Sepia Destiny

Ever since I got my nano, I have been obsessed with downloading podcasts. Since there isn’t a Sepia Mutiny podcast for me to download (ahem) I do the next best thing and listen to a Desi Dilemma, a podcast by a woman named Smitha Radhakrishnan. This week’s series on ‘Desi Love’ perked my ear up- seeing as how the search for a ‘suitable mate’ is always at the forefront topic for most mutineers (or so it seems).

“There was a clear message from the Indian community about dating, that it was somehow inextricably linked with the most dangerous, scary thing that could befall an ABCD kid; an identity crisis.”

As has been mentioned before on this blog, as an ABCD youth one often had to deal with the projection by your peers that the only people you were expected to date is that one other desi in the school, even though you had nothing in common with them. Forget the fact that you weren’t allowed to date; if you had been, there was no one there for you to date, in the often confusing bi-cultural high school years. For me, this reminds me of senior prom. And prom reminds me of how my mother wouldn’t let me go to prom unless I went with my gay guy friend because only then would she know nothing would happen to me on prom night. How’s that for bi-cultural confusion?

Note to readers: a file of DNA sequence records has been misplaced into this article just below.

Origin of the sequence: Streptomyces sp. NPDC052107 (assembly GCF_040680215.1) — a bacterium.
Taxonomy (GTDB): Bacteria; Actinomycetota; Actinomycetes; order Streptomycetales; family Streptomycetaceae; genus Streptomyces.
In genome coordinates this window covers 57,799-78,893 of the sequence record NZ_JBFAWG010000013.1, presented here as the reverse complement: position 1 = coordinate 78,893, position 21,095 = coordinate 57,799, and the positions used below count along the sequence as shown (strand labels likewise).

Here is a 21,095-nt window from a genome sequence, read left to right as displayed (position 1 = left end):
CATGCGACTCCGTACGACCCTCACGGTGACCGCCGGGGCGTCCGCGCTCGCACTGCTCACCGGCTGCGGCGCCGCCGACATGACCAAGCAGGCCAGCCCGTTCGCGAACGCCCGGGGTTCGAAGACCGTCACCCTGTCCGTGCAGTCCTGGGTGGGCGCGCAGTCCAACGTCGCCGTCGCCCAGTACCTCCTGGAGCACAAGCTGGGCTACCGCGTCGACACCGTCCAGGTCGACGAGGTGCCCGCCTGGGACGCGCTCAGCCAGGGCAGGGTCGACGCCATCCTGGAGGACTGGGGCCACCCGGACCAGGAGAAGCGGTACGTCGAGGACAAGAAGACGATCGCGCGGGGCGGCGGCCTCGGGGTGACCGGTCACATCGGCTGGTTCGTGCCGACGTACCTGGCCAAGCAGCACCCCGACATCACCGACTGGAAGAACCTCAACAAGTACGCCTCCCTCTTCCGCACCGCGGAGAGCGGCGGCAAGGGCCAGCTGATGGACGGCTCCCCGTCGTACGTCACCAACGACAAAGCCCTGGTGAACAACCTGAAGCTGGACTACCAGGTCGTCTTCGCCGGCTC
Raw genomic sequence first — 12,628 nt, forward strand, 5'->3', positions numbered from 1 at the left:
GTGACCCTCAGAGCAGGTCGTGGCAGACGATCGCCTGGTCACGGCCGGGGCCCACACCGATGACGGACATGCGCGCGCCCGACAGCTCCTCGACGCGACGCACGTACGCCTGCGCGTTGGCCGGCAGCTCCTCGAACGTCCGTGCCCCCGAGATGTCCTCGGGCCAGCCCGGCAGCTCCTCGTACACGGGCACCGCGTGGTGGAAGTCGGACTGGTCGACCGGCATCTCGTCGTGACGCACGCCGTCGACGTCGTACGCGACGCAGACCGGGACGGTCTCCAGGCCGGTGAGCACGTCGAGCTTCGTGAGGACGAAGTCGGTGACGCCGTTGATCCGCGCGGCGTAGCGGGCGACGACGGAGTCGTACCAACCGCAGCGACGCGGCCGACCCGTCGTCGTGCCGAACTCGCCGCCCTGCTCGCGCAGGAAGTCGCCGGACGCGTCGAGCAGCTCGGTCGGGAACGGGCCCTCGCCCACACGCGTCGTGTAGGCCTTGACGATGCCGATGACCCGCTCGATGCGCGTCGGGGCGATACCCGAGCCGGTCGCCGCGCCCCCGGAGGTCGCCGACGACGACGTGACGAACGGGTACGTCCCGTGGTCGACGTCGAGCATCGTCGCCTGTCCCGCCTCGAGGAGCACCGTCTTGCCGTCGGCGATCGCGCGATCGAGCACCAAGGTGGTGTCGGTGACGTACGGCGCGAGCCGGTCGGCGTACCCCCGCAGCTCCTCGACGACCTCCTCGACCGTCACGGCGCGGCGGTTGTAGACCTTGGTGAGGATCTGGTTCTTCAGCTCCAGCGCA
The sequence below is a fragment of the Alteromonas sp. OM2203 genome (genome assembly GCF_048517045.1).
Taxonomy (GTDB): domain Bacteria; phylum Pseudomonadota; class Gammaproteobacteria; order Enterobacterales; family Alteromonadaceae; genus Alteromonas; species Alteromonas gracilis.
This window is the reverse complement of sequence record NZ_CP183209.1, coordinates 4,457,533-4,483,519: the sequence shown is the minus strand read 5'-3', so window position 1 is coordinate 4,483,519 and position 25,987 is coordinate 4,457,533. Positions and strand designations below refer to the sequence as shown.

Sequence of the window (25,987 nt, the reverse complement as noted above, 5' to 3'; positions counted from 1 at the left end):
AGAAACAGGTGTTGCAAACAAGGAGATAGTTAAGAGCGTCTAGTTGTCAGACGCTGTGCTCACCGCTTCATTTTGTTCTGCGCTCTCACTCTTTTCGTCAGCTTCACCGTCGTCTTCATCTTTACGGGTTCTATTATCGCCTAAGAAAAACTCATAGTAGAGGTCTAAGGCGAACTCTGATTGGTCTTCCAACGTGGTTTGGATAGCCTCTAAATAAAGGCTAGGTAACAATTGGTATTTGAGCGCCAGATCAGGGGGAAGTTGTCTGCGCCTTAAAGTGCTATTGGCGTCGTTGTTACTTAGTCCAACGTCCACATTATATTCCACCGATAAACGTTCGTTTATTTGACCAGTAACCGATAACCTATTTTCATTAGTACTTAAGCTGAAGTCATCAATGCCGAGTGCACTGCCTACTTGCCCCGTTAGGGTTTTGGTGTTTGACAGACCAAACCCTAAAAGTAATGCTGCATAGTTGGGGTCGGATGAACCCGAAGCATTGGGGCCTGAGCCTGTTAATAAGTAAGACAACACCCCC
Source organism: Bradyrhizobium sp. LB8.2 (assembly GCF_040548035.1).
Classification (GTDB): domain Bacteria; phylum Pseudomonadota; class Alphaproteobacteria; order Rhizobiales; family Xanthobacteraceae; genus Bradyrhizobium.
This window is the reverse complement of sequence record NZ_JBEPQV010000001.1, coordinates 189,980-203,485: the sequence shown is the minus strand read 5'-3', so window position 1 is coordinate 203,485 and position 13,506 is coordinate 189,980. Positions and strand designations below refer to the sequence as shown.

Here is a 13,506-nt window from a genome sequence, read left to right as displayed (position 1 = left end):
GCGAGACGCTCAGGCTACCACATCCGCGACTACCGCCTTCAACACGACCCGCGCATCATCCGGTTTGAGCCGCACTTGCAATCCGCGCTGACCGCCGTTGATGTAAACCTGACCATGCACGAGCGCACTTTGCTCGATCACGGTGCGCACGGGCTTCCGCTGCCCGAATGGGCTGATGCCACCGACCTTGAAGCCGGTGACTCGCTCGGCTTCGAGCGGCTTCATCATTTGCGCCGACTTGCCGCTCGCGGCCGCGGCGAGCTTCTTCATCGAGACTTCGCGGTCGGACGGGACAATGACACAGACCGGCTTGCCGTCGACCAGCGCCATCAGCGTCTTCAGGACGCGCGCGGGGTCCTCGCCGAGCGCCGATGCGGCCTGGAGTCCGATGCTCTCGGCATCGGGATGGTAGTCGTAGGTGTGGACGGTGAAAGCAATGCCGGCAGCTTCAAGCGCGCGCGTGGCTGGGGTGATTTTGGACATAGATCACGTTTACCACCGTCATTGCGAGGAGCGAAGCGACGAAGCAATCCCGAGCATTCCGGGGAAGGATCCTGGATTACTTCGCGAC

Though in the realm of desi pride now, growing up there was also the conflict of trying to fit in and be as American as possible. I recently received the following e-mail: